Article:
Paul Schweikher (left) and Winston Elting (right) in 1946.

Robert Paul Schweikher (1903–1997) was born in Den­ver, Col­orado to a fam­ily of musi­cians. He orig­i­nally trained at the Uni­ver­sity of Col­orado for a year (1921–22) before mar­ry­ing his wife Dorothy. He moved with her to Chicago, Illi­nois and stud­ied at The Art Insti­tute of Chicago while work­ing for the firm Lowe & Bol­len­bacher. Schweikher worked his way up from a clerk to a con­struc­tion super­vi­sor. After two-and-a-half years at the firm, Schweikher left to join David Adler’s prac­tice. Among the projects that Schweikher worked on was William McCormick Blair Estate in Lake Bluff, Illinois. 

He then stud­ied at the Armour Insti­tute of Techonol­ogy (later IIT) before trans­fer­ring to, and receiv­ing a Bachelor of Fine Arts degree, from Yale University in 1929. After studying in Europe on a Matcham Traveling Fellowship, he returned to Chicago in 1930 and worked with George Fred Keck and Philip Maher. He quickly rose to promi­nence, and his models and drawings were included in an exhi­bi­tion at the Museum of Mod­ern Art in 1933. His work was also exhib­ited at the Cen­tury of Progress Inter­na­tional Expo­si­tion. In 1935 he won a highly publicized GE design competition, giving him nationwide recognition. Schweikher establishd a prac­tice with Theodore Lamb in 1934, joined by Winston Elting in 1938. 

In 1953, Schweikher was named chair­man of the Yale School of Archi­tec­ture. Three years later, he resigned from the uni­ver­sity to take a posi­tion as head of the Carnegie School of Archi­tec­ture in Pitts­burgh. He retired in 1968 and moved to Sedona, Ari­zona, where he continued to practice architecture and lived in a modern mountaintop home of his own design. Schweikher passed away in 1997. 

The Art Insti­tute of Chicago has an oral his­tory with Paul Schweikher avail­able online as part of the Chicago Archi­tects Oral His­tory Project.

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Selected Works

The David Johnson House

The David Johnson house is located at 6956 S. Bennett Street in Chicago. Completed in 1936, it sits squarely within the same period and sentiments of Schweikher’s own home and studio completed in 1938.  While two stories tall, rather than Schweikher’s single story home, similarities still abound with the low-sloped roofs and wide overhanging eaves, large windows, and the use of wood and brick.  The David Johnson house is a contributing structure to the Jackson Park Highlands Chicago Landmark District.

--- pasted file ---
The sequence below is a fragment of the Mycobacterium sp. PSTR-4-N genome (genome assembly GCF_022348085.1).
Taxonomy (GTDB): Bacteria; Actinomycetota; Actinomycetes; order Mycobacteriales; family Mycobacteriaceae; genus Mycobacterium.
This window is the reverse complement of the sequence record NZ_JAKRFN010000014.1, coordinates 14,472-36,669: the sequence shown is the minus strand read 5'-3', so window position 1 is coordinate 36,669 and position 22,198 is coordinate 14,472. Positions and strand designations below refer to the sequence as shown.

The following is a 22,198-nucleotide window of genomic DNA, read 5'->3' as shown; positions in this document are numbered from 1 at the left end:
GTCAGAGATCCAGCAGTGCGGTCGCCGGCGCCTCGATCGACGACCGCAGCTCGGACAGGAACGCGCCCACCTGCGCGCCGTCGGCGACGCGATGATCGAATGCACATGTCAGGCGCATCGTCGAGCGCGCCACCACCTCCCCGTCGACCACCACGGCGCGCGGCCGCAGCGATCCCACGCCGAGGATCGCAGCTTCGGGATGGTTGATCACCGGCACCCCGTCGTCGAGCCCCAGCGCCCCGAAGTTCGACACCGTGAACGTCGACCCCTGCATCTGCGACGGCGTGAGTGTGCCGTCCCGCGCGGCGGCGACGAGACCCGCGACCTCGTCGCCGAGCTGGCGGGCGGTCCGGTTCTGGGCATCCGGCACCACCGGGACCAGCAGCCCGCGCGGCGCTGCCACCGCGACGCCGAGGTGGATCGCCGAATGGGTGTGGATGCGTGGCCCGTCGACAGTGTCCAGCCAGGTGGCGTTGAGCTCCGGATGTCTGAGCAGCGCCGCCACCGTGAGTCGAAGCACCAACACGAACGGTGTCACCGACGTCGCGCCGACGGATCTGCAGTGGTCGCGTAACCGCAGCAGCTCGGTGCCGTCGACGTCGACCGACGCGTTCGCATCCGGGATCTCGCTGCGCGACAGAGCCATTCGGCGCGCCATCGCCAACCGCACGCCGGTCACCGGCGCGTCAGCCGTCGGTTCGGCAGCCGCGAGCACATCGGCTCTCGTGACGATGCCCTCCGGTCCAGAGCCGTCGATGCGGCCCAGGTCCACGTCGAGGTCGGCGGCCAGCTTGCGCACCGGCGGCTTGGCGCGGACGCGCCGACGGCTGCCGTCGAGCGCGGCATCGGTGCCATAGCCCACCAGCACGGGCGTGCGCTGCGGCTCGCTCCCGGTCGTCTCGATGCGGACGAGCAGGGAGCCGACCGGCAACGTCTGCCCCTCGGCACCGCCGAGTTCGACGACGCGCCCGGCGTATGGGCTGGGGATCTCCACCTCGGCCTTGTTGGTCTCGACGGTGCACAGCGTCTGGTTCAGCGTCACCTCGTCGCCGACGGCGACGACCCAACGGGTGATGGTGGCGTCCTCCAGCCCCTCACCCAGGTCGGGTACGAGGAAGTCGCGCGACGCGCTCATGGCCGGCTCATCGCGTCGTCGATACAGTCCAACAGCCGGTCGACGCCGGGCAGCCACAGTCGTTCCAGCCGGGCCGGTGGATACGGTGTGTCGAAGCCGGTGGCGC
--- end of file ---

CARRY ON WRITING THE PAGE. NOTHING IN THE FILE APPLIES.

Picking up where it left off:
Third Unitarian Church

Schweikher completed the Third Unitarian Church in 1936.  By 1963, the Architects Landmarks Commission chose this site as an architectural landmark, three years after the building was granted official landmark status from the City of Chicago.  The congregation has been active since 1868, but by the 1930s they were looking for a new home with this structure constructed at 301 N. Mayfield Avenue in Chicago.  Just as the congregation has described itself as progressive and open, so too is the architecture of the structure. The church is built primarily out of brick.


Kern Atcher Barn

In the later half of the 1930s, L.D. Kern, part of a prominent farming family in what was then Roselle, commissioned his friend Paul Schweikher to redesign his home. When Schweikher came to look at the house and grounds, he instead fixated on a barn that pre-dated the Civil War, turning it into a lavish 14-bedroom home for the Kern family. In the late 1950s, the Kerns sold the home to Bob Atcher and his family.  Atcher had a successful country music career, serving as the master of ceremonies for the WLS Barn Dance, a local show that served as the forerunner to the Grand Old Opry. Atcher was also the first Mayor of the Village of Schaumburg, serving the village for nearly 20 years. Unfortunately, the Kern Atcher Barn was destroyed in a fire in 1963. Newspaper reports at the time interviewed Atcher after the fire, where he notes that the 22-room home sustained more than $200,000 of damages. The blaze was so fierce that firefighters came from numerous neighboring communities, only to find the home already all but lost.


Emerson Settlement House

In 1939, Schweikher’s Emerson Settlement House was completed on Chicago’s West side. It has since been demolished. Nonetheless, the Emerson Settlement House is a good example of the institutional, rather than residential, work that Schweikher did with Elting prior to WWII.  This work was featured in the November 1939 issue of Architectural Forum. This work helps to secure Schweikher’s place in Chicago history more broadly, as Chicago has strong ties to the settlement house movement, particularly during the Progressive Era.


Glenview Co-ops

The Glenview Cooperative Community was originally formed by seven buildings built for Northwestern University professors in the 1940s. Photos from the time of construction—1942—show a number of similarities to Schweikher’s own home and studio, including the use of brick inside and out, and a number of built-ins used throughout the interior. The Glenview Co-Op Community is also located roughly one mile away from Fred Keck’s Solar Park. Keck and Schweikher often studied passive solar technology together in order to incorporate it into their designs.